Advent is the season during which Christians of various denominations spiritually prepare to celebrate Christmas. For the majority of Christians, Advent takes place yearly from the fourth Sunday before Christmas through December 24. Advent may start as early as November 27 or as late as December 3.
The term "Advent" derives from the Latin "adventus," meaning "coming." It is meant to be a time of fasting, prayer and quiet reflection on the incarnation of Christ.
The historical origin of the celebration of Advent remains unclear. The first mention of a need to spiritually prepare for Christmas was written in 380 during a synod at Saragossa.
Advent is observed by Catholics of Western Rites, as well as the Moravian, Anglican, Lutheran, Presbyterian and Methodist Churches. A similar liturgical season known as Nativity Fast is celebrated by Eastern Orthodox Christians, Oriental Orthodox Christians and Catholics who attend Eastern Rite masses.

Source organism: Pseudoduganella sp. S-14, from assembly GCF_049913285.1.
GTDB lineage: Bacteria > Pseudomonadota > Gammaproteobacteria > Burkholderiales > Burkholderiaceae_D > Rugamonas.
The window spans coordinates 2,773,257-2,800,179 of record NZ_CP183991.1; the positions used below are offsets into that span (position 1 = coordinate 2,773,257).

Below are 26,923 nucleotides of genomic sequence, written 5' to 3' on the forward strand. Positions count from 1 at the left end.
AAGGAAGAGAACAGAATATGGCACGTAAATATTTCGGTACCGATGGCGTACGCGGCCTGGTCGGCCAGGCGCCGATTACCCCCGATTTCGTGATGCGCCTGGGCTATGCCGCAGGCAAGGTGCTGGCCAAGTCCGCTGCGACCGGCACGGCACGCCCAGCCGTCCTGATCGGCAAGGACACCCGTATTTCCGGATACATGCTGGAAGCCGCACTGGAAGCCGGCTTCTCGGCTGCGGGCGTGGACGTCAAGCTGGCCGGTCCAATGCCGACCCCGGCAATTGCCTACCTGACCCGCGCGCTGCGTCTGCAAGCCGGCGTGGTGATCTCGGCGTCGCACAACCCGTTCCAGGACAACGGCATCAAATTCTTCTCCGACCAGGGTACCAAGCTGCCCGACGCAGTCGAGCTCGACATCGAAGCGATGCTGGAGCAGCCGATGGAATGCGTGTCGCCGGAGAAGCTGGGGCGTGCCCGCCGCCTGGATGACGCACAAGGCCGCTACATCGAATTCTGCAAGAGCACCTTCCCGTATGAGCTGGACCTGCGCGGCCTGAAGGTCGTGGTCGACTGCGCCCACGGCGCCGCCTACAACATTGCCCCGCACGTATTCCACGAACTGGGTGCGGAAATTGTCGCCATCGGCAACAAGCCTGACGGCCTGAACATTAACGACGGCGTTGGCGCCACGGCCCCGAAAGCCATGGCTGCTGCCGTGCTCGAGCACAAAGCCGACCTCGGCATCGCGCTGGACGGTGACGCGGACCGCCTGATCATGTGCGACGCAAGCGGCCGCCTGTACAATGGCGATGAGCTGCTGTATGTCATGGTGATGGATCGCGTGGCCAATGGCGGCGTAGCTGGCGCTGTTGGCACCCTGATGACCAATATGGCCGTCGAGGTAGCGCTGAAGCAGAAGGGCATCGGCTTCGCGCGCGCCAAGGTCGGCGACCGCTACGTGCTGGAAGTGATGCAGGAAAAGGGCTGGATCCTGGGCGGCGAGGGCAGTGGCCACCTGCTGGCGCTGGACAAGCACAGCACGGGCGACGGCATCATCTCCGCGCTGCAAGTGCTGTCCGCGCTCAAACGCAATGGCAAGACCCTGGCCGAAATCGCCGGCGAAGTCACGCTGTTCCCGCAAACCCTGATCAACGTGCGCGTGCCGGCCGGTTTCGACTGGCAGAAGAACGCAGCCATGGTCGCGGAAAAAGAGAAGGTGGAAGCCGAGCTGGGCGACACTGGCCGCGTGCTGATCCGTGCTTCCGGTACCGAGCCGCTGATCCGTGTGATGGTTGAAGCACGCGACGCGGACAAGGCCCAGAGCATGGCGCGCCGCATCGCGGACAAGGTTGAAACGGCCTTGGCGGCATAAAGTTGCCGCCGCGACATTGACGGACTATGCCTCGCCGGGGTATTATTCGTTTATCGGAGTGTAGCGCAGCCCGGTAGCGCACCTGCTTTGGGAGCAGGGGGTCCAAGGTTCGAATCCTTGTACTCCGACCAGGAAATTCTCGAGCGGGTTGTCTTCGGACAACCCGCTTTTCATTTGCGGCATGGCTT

Many popularly held Advent traditions exist. Many Catholic households maintain an Advent wreath, a circular candle holder with four slots. A purple candle is lit on each Sunday of Advent, except the third, when a rose-colored candle is lit instead. Another popular tradition, originating with German Lutherans, is the Advent calendar. Advent calendars are small boxes with 24 separate openings, one for each day of December until Christmas. Each door contains a short prayer or Bible verse to help families reflect and prepare for Christmas. Advent calendars may also hide a small treats for children, such as toys or pieces of chocolate.